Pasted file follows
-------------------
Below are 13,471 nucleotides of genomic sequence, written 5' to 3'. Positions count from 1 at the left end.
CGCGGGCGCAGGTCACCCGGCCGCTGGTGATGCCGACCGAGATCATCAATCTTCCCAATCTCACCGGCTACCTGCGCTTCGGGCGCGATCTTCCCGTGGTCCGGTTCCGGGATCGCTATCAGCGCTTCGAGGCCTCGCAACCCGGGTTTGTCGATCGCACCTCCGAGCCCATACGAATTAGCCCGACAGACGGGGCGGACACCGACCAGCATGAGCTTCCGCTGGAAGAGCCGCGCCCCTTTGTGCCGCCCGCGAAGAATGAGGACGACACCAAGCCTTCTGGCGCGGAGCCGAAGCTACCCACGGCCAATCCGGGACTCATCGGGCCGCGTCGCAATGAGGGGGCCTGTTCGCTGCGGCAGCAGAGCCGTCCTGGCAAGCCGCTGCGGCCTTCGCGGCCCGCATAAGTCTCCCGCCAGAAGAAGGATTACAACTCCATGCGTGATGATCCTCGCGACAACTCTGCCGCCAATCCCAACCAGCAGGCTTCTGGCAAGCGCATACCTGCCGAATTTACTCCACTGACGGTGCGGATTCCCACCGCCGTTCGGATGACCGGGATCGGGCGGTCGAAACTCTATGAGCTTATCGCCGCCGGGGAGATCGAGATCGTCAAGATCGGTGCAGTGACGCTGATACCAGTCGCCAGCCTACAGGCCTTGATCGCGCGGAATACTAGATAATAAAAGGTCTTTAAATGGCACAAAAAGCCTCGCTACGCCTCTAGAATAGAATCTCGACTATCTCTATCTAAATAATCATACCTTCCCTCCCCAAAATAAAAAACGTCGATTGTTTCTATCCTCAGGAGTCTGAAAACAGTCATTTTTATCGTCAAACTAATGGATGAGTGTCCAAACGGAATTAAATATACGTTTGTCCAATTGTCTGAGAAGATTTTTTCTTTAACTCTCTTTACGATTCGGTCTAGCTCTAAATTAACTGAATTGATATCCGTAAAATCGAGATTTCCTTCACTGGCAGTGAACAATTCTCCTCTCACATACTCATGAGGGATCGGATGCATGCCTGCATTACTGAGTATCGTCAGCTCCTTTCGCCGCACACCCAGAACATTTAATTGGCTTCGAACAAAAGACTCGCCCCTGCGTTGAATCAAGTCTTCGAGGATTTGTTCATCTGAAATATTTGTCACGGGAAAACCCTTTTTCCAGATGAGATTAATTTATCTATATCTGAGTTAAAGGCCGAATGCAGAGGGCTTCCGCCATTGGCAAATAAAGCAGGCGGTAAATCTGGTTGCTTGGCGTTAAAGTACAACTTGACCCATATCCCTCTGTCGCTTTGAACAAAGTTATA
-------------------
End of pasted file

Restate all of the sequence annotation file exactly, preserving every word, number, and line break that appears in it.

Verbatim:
Below are 13,471 nucleotides of genomic sequence, written 5' to 3'. Positions count from 1 at the left end.
CGCGGGCGCAGGTCACCCGGCCGCTGGTGATGCCGACCGAGATCATCAATCTTCCCAATCTCACCGGCTACCTGCGCTTCGGGCGCGATCTTCCCGTGGTCCGGTTCCGGGATCGCTATCAGCGCTTCGAGGCCTCGCAACCCGGGTTTGTCGATCGCACCTCCGAGCCCATACGAATTAGCCCGACAGACGGGGCGGACACCGACCAGCATGAGCTTCCGCTGGAAGAGCCGCGCCCCTTTGTGCCGCCCGCGAAGAATGAGGACGACACCAAGCCTTCTGGCGCGGAGCCGAAGCTACCCACGGCCAATCCGGGACTCATCGGGCCGCGTCGCAATGAGGGGGCCTGTTCGCTGCGGCAGCAGAGCCGTCCTGGCAAGCCGCTGCGGCCTTCGCGGCCCGCATAAGTCTCCCGCCAGAAGAAGGATTACAACTCCATGCGTGATGATCCTCGCGACAACTCTGCCGCCAATCCCAACCAGCAGGCTTCTGGCAAGCGCATACCTGCCGAATTTACTCCACTGACGGTGCGGATTCCCACCGCCGTTCGGATGACCGGGATCGGGCGGTCGAAACTCTATGAGCTTATCGCCGCCGGGGAGATCGAGATCGTCAAGATCGGTGCAGTGACGCTGATACCAGTCGCCAGCCTACAGGCCTTGATCGCGCGGAATACTAGATAATAAAAGGTCTTTAAATGGCACAAAAAGCCTCGCTACGCCTCTAGAATAGAATCTCGACTATCTCTATCTAAATAATCATACCTTCCCTCCCCAAAATAAAAAACGTCGATTGTTTCTATCCTCAGGAGTCTGAAAACAGTCATTTTTATCGTCAAACTAATGGATGAGTGTCCAAACGGAATTAAATATACGTTTGTCCAATTGTCTGAGAAGATTTTTTCTTTAACTCTCTTTACGATTCGGTCTAGCTCTAAATTAACTGAATTGATATCCGTAAAATCGAGATTTCCTTCACTGGCAGTGAACAATTCTCCTCTCACATACTCATGAGGGATCGGATGCATGCCTGCATTACTGAGTATCGTCAGCTCCTTTCGCCGCACACCCAGAACATTTAATTGGCTTCGAACAAAAGACTCGCCCCTGCGTTGAATCAAGTCTTCGAGGATTTGTTCATCTGAAATATTTGTCACGGGAAAACCCTTTTTCCAGATGAGATTAATTTATCTATATCTGAGTTAAAGGCCGAATGCAGAGGGCTTCCGCCATTGGCAAATAAAGCAGGCGGTAAATCTGGTTGCTTGGCGTTAAAGTACAACTTGACCCATATCCCTCTGTCGCTTTGAACAAAGTTATA